Loew's Royal Theatre

15 Willoughby Street,
Brooklyn, NY 11201

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TLSLOEWS
TLSLOEWS on November 3, 2009 at 2:39 pm

Nice picture I love LOEWS old signs.Too bad that they don,t make them like that anymore!!!!

Lost Memory
Lost Memory on August 16, 2009 at 7:41 am

Nice street photo.

Lost Memory
Lost Memory on February 19, 2009 at 4:52 pm

Was the Gorham Theater located in New York? The only Gorham Theater listed on this site was located in Maine.

frankie
frankie on February 19, 2009 at 12:51 pm

Mae herself again mention the Royal in the new Charlotte Chandler interview-type bio of Mae: “She Always Knew How.” Mae also mentions the Gorham. Anyone know about that one ?

Lost Memory
Lost Memory on July 10, 2006 at 6:01 pm

January 22, 1902

Watson’s New Theater

“Work to begin at once and the house to open in August. Plans for W.B. Watson’s new theater at the corner of Willoughby and Pearl streets, have been approved by the building department and work of construction will begin at once, the lots being already cleared. Louis Lesser, Mr. Watson’s agent, says that the house will be completed in June to open in August. It will seat 1,200 people and have a large floor space for standing room as well as a rathskeller in the basement. The idea, according to Mr. Lesser is to run a Weber and Fields style of show with burlesques especially written for the house, some good vaudeville, comedians, and a large and attractive chorus. Mr. Watson will be in charge himself and he does not intend to play combinations”.

BoxOfficeBill
BoxOfficeBill on September 8, 2004 at 8:56 pm

Leider also points out that in ‘28 “Diamond Lil” opened at the Royale Theater on W. 45 Street. MW likely had a penchant for theaters of that name. (Apologies for my typos in the preceding squib.)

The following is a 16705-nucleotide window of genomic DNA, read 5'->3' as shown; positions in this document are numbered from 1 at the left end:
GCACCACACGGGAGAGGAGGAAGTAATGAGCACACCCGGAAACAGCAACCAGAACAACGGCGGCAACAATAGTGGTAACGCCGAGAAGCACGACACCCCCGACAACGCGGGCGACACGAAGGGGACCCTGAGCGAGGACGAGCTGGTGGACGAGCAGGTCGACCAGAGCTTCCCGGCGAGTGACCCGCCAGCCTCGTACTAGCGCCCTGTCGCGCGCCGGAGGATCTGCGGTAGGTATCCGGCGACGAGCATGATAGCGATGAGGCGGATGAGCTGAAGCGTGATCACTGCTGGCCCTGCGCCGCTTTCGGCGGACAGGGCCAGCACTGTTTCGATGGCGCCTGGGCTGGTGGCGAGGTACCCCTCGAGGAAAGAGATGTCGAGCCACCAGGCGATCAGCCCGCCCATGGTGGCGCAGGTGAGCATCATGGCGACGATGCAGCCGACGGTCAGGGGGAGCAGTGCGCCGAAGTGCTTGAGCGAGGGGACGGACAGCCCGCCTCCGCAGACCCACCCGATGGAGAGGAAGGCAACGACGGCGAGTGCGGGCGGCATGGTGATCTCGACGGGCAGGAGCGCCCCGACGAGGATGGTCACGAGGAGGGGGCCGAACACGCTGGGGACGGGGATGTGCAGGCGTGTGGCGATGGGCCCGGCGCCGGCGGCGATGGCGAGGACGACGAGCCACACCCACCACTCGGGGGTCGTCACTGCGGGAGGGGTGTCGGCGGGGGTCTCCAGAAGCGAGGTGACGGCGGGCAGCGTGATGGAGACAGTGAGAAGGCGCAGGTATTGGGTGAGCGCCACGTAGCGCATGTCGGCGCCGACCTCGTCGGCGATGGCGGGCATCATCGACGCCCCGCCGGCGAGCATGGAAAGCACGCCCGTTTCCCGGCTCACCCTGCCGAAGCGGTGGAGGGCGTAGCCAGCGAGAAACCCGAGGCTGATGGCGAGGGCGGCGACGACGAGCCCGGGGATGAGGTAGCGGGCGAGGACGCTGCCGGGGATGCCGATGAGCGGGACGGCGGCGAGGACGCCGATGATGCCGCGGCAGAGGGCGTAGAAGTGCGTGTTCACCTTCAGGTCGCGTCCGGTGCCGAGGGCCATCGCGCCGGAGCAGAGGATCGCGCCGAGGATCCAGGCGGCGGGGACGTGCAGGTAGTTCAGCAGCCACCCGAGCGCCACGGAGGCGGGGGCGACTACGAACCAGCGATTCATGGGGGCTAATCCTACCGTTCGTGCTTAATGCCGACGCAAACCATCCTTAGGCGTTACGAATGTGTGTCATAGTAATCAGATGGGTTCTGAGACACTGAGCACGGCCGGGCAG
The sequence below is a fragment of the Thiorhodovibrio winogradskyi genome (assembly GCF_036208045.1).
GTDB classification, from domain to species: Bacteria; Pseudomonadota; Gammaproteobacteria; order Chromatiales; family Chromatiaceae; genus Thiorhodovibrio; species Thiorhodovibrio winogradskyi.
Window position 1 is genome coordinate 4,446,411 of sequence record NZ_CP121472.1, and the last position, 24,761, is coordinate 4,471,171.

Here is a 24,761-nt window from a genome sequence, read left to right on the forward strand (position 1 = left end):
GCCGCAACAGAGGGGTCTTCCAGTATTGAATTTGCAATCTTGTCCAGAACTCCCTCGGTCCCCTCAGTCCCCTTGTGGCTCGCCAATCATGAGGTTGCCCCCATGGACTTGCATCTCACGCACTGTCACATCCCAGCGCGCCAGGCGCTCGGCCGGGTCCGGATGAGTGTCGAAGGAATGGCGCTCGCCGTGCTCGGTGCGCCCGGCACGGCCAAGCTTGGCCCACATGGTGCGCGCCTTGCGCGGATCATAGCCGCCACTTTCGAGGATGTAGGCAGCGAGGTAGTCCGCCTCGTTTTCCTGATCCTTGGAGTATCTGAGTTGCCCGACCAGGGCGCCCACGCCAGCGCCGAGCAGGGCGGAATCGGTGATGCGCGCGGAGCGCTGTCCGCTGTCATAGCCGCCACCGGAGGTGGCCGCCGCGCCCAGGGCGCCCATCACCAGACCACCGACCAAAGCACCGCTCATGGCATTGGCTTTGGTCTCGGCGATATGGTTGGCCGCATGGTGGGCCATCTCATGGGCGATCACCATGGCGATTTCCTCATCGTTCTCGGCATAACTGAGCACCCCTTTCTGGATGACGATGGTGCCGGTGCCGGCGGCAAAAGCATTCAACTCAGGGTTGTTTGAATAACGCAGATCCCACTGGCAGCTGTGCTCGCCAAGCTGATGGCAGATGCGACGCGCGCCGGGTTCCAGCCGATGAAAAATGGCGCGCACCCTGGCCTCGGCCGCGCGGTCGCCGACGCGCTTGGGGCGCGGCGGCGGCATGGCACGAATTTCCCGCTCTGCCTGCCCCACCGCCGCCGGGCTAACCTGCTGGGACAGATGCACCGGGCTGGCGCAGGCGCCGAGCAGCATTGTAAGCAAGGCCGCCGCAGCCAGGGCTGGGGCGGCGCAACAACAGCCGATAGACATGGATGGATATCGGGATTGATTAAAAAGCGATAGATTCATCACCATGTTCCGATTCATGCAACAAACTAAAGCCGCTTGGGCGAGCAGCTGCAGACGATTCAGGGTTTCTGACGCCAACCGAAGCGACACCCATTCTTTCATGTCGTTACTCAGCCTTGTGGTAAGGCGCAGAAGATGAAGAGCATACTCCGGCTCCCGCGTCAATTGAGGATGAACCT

Lost Memory
Lost Memory on September 8, 2004 at 2:16 pm

Mae West born Brooklyn, NY 1893 Died in California 1980

Jimmy Durante born Brooklyn, NY 1893 Died in California 1980

Coincidence? You be the judge!

Don’t write me any nasty messages, I’m just joking.

Warren G. Harris
Warren G. Harris on September 8, 2004 at 12:57 pm

Royal is a common name for theatres, so it’s very possible that one existed in downtown Brooklyn before Loew’s Royal…During Mae West’s lifetime, it was often rumored that she was really a man and that the truth would be revealed after she died. Did that ever happen?

BoxOfficeBill
BoxOfficeBill on September 8, 2004 at 12:22 pm

According to Emily Leider in her re For what it’s worth, my grandally good “Becoming Mae West” (Farrar Straus Giroux,1997), “Baby Mae” mad eher debut at the age of seven (1900) at “The Royal, on Willoughby Street, near Fulton” (p. 32). Leider goes on to describe it: “The theater … was no great shakes, though large. It seated about seven hundred people. One vaudevillian characterized it as a ‘dingy spot,’ but Mae upgraded it in her fond recollection to a well-appointed house with two balconiues, boxes, and its own twelve-piece orchestra” (pp. 32-33). Leider’s source is John E. Di Meglio, “Vaudeville USA” (Bowling Green Univ Press, 1973), p. 132. For what it’s worth, my maternal grandfather claimed to have worked with La West in Coney Island before WW I (he bartended at a cabaret there). Another frienend of mine interviewed La West in the 1970s — and claimed she was the real thing!

Warren G. Harris
Warren G. Harris on September 5, 2004 at 3:33 pm

Before someone asks if this was the Royal Theatre where the young Mae West once performed, I can’t say for sure, but I think that it probably was, given that it presented vaudeville and opened in 1908. I don’t know of any other Royal Theatre in Brooklyn except for a 420-seat Royal Theatre that once existed at 4113 13th Avenue, which seems too small to have been a vaudeville house.